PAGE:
301 Redirect Example When Using Wildcard DNS For Subdomains

I know, not another boring post about 301 redirects, but I came across a pretty specific issue recently with one of my sites so I thought I’d post the solution that I finally worked out here. I almost named this post “Why It’s Important To Fail”, but I think most webmasters/SEOs understand that without failure, there can be no success. So I digress…

I couldn’t find a site that specifically addressed the problem I was having, and if the solution is out there, I didn’t see it above the fold as I quickly scanned each site I came across. If I can’t find what I need within seconds, I’m gone.

With that in mind, here’s the code to place in your .htaccess file (apache servers only, you’re on your own with IIS) to 301 redirect everything, including wildcard DNS subdomains and the www version of your domain, to your homepage and do it the right way (I think). An explananation of why I needed to do this and why I believe it’s the correct method in the eyes of the search engines will follow:

RewriteEngine on

RewriteCond %{HTTP_HOST} !^(www).yoursite.com$

RewriteCond %{HTTP_HOST} ^([^.]+).yoursite.com$

RewriteRule .* http://yoursite.com/404.php

It’s important to note that the filename can also be 404.asp or whatever language you prefer. Now, create a new or modify your existing custom 404 file using the following code. I only provided PHP and ASP examples for brevity:

If your site use PHP:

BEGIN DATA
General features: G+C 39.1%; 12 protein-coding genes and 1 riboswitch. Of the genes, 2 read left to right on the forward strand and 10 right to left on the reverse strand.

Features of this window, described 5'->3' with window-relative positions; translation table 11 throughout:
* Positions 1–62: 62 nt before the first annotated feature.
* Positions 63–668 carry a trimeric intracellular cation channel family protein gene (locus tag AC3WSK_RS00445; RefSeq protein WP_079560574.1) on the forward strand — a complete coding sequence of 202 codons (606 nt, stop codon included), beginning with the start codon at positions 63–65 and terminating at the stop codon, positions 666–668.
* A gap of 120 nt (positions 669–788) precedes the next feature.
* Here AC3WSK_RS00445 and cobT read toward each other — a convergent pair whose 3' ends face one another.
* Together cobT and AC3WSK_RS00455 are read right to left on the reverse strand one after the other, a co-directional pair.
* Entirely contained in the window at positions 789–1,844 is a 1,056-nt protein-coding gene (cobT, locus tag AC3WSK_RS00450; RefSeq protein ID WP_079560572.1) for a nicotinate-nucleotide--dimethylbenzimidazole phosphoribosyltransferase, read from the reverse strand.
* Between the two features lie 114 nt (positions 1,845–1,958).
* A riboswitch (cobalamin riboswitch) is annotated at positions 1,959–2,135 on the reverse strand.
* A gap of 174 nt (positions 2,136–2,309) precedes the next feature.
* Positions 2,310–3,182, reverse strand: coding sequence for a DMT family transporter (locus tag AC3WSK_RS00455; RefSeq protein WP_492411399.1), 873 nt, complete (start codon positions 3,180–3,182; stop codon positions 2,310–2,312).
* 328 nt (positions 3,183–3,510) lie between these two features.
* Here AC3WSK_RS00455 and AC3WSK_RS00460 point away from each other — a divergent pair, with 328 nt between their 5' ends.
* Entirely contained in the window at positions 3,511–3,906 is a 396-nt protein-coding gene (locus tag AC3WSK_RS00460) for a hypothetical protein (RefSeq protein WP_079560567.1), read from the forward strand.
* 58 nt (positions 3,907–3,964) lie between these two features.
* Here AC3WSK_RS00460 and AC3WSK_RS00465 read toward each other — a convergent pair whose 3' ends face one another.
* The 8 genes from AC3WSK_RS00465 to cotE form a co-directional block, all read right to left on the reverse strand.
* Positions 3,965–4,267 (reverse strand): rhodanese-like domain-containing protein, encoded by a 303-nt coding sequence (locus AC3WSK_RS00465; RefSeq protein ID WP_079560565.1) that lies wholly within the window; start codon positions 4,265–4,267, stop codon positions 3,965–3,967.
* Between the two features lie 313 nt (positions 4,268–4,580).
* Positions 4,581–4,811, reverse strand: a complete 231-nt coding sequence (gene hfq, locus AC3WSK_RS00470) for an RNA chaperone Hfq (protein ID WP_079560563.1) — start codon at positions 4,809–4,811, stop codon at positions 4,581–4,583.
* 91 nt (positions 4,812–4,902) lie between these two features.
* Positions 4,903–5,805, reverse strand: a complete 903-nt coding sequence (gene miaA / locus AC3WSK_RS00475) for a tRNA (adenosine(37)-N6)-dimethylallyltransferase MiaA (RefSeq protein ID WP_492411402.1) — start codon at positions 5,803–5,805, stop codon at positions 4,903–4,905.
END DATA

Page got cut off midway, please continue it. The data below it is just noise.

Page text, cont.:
< ? Header( "HTTP/1.1 301 Moved Permanently" ); Header( "Location: http://yoursite.com" ); ?>


< % Response.Status="301 Moved Permanently"; Response.AddHeader("Location","http://yoursite.com/"); %>

Now let me back up for a second. One of my sites died a slow, painful, and miserable death due to a combination of factors, including but not limited to poorly written code slopped over an already questionable framework and an extremely incompetent hosting company. I didn’t choose to sign up with them, but when I purchased the site it was already hosted there and transferring it away was a nightmare due to database size and instability.

At a mere ~5800 users, the database began to self-destruct with corruption and errors, which was surely compounded by the fact that the hosting company couldn’t keep up with the amount of concurrent MySQL connections (even though it was a “dedicated” server). The hosting company said they were automatically making backups of the database and site files nightly, until I needed a restore. All of the sudden they couldn’t find a recent backup. Now of course this is partly my fault for not verifying the integrity (or the existence for that matter) of the backups, but it’s not like I didn’t ask the hosting company about it.

So, I needed a way to let users know about the downtime and what was going on. Also, the site had gained quite a bit of traffic and picked up a lot of link love before it hosed itself, so I didn’t want these links to go to waste. The best thing to do would be to redirect everything to the homepage, but I needed to avoid duplicate content issues. I knew that I needed a 404 to act like a 404, but then 301 to the homepage so that the correct response codes are returned to the search engines.

The site used subdomains for each user via a wildcard DNS setting, so just defining the custom 404 in the .htaccess wouldn’t work. When wildcard DNS is enabled, browsing to http://example.yoursite.com would resolve in the address bar and display the homepage instead of actually redirecting to the homepage URL, which is no good (duplicate content being indexed as this URL).

And that’s when I finally came up with the code above after piecing it all together. Nothing earth shattering or even difficult for those more experienced with redirects than I am, but hopefully someone will find it useful in their journey for a similar fix.



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